Understanding Vulvas and Vaginas

All about Vagina, Vulva & co

Many people assigned female at birth (AFAB) or born with a vulva and vagina often have limited knowledge about their anatomy and the terminology used to describe it. This understanding is crucial, not just for general knowledge, but also for recognising how our bodies respond to sex and using the correct terminology when/if visiting your health care professionals.

By Venus Libido

Understanding Vulvas and Vaginas

Venus Libido is a qualified Sex Educator, Sex and relationships coach and training Clinical Sexologist and relationships therapist. For the last three years, Venus has been working in the field of sex education, sex toys and pleasure, endometriosis awareness and helping others when it comes to sexual wellness, intimacy, dating and relationship.

External and Internal Female Genitalia

  • Vulva: The external female genitalia, often referred to as the vulva, includes all the parts that touch our underwear. It encompasses the mons pubis, labia majora, labia minora, clitoral hood, and the vestibule.
  • Vagina: The vagina is the internal muscular tube leading to the uterus. It starts at the vestibule and extends inward.
  • Vestibule: The area where the vulva transitions into the vagina.

The Labia and Mons

The labia and mons pubis have essential roles in both protection and sexual pleasure:

  • Mons Pubis: The area of skin and fatty tissue from the pubic bone to the clitoral hood.
  • Labia Majora: Hair-bearing folds of skin and fatty tissue filled with glands.
  • Labia Minora: Folds of skin without fat, containing erectile tissue that swells during arousal and aids in sexual pleasure by causing friction against the clitoris. They may vary in size and shape, often being asymmetrical.


The Clitoris

Understanding Vulvas and Vaginas

The clitoris is a complex organ designed primarily for sexual pleasure.

  • Structure: Resembling an upside-down Y, the clitoris has a visible tip (the glans) and extends into two sets of arms.
  • Function: The tip, partially covered by the clitoral hood, is highly sensitive and has over 8,000 nerve endings, making it twice as sensitive as the male penis.


The Sexual Response Cycle

The first description of the sexual response cycle by Masters and Johnson in 1960 outlined four phases: excitement, plateau, orgasm, and resolution. Modern models now incorporate the roles of emotional connection, trust, and other stimuli, recognising the diversity of motivations for sexual activity.

A significant difference from those with a penis is that AFAB individuals do not have a refractory period, allowing for multiple orgasms without the need for a recovery phase.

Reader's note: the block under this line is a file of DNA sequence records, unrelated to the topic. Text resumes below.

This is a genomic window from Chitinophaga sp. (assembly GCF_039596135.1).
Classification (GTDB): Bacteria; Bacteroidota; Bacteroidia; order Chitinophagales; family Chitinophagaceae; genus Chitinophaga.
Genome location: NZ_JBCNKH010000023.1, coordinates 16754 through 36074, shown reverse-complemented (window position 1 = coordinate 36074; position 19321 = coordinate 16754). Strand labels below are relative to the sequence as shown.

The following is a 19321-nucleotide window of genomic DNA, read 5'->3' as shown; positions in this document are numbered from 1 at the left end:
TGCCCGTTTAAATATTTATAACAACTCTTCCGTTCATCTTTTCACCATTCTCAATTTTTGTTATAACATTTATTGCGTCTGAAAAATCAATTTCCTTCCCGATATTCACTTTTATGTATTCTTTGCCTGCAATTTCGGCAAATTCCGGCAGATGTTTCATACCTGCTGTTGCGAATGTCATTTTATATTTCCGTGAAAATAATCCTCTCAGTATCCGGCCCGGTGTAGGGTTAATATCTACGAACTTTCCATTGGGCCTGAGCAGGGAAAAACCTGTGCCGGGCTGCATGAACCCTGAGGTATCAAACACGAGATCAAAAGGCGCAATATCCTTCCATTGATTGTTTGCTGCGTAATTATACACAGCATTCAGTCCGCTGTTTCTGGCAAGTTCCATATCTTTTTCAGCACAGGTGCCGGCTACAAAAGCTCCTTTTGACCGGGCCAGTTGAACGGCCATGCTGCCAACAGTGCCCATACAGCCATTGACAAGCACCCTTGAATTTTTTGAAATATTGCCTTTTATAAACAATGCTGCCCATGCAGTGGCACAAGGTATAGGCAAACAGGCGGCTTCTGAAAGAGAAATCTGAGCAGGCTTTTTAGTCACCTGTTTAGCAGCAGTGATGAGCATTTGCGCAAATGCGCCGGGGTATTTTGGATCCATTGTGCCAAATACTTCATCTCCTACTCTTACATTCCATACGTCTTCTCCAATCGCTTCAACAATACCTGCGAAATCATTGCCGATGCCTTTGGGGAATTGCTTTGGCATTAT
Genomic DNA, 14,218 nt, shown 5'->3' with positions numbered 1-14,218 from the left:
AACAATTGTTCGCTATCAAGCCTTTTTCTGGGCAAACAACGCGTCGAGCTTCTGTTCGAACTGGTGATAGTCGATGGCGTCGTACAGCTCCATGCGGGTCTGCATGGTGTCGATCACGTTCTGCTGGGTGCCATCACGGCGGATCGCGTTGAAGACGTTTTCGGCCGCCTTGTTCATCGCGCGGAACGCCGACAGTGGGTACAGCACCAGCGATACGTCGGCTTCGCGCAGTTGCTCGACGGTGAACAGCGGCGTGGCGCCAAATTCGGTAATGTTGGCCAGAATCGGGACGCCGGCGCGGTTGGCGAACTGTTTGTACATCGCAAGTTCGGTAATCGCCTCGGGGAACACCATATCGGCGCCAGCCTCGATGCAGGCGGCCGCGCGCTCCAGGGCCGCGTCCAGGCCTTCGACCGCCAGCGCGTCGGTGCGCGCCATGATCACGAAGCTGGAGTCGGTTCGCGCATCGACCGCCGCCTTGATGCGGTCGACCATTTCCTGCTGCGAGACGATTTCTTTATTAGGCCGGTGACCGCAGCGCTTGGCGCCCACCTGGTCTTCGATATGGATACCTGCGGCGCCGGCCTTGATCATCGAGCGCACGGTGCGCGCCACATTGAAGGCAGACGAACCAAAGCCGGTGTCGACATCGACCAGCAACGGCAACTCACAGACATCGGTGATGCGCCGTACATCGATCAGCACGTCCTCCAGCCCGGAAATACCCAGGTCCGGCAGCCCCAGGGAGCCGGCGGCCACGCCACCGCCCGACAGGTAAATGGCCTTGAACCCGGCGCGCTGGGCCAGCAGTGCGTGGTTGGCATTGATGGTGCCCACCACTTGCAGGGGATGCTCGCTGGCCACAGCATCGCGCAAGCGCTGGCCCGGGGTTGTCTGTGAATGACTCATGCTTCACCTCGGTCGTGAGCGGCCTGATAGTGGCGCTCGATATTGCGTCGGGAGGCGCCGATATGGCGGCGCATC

Desire and Arousal

  • Desire: A strong feeling of wanting or wishing for something.
  • Arousal: A state of physiological and psychological excitation caused by sexual contact or other erotic stimulation.

During arousal, several physical changes occur:

  • Increased blood flow causes the vagina to swell and darken.
  • The clitoris engorges with blood, becoming highly sensitive and retracting under the hood.
  • Breathing, heart rate, and blood pressure increase.
  • Muscle tension and spasms may occur, and the nipples harden.

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An orgasm is a series of involuntary rhythmic contractions in the outer third of the vagina, typically lasting 5-60 seconds. This process, controlled by the spinal cord, releases oxytocin, promoting feelings of relaxation and bonding.

Vaginal Orgasms and the G-Spot

Only about 25-33% of AFAB individuals achieve orgasm through penetration alone, likely due to the anatomy and the way the clitoris is stimulated. Most achieve orgasm through clitoral stimulation, which can be accomplished in various ways.


Myth Busting and Additional Facts

  • Normal Vulva: Vulvas come in a variety of shapes, sizes, and colors. There is no single "normal" appearance.
  • Intersex Variations: Some individuals may have intersex variations, which are natural and valid forms of human diversity.
  • Healthy Discharge: The vagina typically produces 1-3ml of discharge daily, with up to 4ml being normal. This discharge is essential for protecting the genital area from injury or infection.
  • Lubrication: Vaginal lubrication can occur without sexual arousal, as a response to maintain balance or due to hormonal changes.

Understanding your anatomy can enhance sexual health and pleasure, promote body positivity, and dispel common myths. Embrace the diversity and functionality of your body, and remember, there's no "normal"—just what's normal for you.

Do you find it important to learn about your bodily functions for a fulfilling sex life? Or are you more into learning by doing? Let us know in the forum!

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Understanding Vulvas and Vaginas
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